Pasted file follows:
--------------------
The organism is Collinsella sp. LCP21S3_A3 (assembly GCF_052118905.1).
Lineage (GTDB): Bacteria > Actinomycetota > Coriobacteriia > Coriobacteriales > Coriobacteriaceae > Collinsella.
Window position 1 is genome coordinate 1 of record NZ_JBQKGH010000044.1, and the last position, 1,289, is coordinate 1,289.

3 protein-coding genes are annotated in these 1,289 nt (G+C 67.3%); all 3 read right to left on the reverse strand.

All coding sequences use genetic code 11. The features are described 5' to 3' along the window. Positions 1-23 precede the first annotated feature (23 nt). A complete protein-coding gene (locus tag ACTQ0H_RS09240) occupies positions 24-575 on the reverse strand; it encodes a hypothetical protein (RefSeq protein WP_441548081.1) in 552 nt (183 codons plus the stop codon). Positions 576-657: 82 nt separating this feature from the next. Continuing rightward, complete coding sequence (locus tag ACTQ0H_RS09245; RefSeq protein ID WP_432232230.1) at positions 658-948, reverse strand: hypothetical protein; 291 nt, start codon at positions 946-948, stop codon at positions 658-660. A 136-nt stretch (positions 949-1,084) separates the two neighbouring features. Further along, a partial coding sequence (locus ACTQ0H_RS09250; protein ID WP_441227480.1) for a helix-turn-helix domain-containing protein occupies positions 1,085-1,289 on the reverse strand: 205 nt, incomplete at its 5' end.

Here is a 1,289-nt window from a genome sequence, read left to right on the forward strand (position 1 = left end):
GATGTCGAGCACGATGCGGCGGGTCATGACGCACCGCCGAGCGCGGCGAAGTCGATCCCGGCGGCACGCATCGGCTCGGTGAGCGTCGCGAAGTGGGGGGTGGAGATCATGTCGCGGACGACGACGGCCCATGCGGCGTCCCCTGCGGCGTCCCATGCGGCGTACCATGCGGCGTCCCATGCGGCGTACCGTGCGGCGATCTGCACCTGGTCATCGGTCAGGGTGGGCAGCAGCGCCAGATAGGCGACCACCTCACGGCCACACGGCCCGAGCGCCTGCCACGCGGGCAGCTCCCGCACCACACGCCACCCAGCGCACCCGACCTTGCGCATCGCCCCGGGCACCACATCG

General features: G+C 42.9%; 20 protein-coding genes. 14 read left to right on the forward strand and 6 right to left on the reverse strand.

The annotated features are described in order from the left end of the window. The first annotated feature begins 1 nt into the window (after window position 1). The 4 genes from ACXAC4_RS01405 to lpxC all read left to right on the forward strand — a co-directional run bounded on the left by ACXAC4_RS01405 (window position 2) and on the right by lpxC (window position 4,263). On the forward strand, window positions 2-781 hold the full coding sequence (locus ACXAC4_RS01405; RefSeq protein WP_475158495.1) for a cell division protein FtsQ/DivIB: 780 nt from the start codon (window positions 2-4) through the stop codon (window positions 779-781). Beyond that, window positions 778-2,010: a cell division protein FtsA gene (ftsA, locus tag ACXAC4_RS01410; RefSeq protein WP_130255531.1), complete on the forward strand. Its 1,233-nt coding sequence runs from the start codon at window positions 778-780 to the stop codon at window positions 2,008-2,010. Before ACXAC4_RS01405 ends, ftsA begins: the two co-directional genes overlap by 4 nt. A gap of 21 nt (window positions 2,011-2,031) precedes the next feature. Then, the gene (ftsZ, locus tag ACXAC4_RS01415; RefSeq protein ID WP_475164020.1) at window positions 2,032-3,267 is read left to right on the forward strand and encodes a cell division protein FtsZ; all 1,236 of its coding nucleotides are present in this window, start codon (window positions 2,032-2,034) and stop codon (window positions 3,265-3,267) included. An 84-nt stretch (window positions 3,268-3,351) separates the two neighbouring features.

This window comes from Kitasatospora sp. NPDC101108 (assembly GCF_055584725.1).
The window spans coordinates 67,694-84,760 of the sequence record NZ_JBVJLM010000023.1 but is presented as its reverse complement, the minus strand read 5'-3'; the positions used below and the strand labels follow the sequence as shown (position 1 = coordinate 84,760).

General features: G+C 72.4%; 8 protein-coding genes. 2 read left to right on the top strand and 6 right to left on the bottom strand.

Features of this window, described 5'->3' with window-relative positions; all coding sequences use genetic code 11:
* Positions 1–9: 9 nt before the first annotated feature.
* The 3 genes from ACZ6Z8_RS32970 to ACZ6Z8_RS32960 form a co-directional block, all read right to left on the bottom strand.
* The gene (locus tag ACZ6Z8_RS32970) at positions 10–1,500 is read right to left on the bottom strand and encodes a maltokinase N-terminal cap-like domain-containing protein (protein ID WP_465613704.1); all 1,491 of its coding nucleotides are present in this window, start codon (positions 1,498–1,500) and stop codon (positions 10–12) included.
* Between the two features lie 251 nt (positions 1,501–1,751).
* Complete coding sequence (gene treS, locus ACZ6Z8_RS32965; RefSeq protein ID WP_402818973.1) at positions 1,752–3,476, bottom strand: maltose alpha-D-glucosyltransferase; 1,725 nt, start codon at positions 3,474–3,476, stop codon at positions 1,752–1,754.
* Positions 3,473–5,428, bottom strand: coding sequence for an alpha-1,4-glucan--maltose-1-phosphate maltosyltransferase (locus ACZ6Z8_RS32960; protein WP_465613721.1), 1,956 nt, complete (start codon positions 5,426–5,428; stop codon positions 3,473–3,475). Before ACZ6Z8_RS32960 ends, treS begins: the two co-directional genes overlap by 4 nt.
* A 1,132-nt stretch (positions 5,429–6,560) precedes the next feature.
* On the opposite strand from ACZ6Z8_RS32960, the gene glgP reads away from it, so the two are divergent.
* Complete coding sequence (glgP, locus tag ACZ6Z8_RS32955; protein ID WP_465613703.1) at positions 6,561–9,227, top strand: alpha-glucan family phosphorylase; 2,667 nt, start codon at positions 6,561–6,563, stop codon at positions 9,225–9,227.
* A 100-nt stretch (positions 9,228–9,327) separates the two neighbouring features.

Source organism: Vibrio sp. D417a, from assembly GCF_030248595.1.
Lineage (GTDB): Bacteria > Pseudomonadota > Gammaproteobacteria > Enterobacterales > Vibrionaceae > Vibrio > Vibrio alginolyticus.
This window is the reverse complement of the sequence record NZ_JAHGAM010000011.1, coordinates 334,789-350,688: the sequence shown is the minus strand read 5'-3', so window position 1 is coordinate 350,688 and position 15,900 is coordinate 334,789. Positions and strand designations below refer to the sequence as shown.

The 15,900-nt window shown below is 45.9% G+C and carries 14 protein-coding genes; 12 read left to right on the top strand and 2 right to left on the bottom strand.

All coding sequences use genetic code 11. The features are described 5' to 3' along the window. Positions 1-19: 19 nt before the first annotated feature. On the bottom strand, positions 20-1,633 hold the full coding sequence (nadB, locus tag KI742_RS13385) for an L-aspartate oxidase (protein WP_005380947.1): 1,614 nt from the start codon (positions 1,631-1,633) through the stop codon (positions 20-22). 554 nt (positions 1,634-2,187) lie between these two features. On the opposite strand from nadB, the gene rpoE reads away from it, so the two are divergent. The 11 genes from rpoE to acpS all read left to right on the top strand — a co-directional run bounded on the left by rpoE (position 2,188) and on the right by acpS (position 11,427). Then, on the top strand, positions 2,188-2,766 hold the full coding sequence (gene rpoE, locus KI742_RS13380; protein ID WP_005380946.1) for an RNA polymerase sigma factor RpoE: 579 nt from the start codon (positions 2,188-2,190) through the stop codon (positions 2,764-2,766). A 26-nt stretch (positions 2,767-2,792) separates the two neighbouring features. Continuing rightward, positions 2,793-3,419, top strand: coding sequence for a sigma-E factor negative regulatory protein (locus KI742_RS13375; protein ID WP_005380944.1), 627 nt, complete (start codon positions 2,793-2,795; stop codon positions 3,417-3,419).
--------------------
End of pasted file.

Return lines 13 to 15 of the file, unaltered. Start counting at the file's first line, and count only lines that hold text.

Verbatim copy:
Features of this window, described 5'->3' with window-relative positions; all coding sequences use genetic code 11:
* Positions 1–9: 9 nt before the first annotated feature.
* The 3 genes from ACZ6Z8_RS32970 to ACZ6Z8_RS32960 form a co-directional block, all read right to left on the bottom strand.